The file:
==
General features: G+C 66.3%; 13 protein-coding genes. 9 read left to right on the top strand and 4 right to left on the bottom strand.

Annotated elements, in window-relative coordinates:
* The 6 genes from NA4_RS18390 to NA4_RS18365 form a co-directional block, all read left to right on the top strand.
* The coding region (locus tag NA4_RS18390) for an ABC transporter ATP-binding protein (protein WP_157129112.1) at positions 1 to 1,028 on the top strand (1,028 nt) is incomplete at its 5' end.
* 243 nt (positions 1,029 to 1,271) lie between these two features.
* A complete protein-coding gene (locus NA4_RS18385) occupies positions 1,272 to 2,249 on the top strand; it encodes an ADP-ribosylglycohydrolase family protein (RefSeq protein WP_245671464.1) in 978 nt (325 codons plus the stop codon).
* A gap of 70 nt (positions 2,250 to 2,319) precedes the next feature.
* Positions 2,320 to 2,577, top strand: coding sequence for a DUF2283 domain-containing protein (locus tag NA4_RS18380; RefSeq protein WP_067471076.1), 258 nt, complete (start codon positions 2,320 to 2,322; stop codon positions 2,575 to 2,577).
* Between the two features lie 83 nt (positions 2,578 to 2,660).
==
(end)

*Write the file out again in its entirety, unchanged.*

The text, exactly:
General features: G+C 66.3%; 13 protein-coding genes. 9 read left to right on the top strand and 4 right to left on the bottom strand.

Annotated elements, in window-relative coordinates:
* The 6 genes from NA4_RS18390 to NA4_RS18365 form a co-directional block, all read left to right on the top strand.
* The coding region (locus tag NA4_RS18390) for an ABC transporter ATP-binding protein (protein WP_157129112.1) at positions 1 to 1,028 on the top strand (1,028 nt) is incomplete at its 5' end.
* 243 nt (positions 1,029 to 1,271) lie between these two features.
* A complete protein-coding gene (locus NA4_RS18385) occupies positions 1,272 to 2,249 on the top strand; it encodes an ADP-ribosylglycohydrolase family protein (RefSeq protein WP_245671464.1) in 978 nt (325 codons plus the stop codon).
* A gap of 70 nt (positions 2,250 to 2,319) precedes the next feature.
* Positions 2,320 to 2,577, top strand: coding sequence for a DUF2283 domain-containing protein (locus tag NA4_RS18380; RefSeq protein WP_067471076.1), 258 nt, complete (start codon positions 2,320 to 2,322; stop codon positions 2,575 to 2,577).
* Between the two features lie 83 nt (positions 2,578 to 2,660).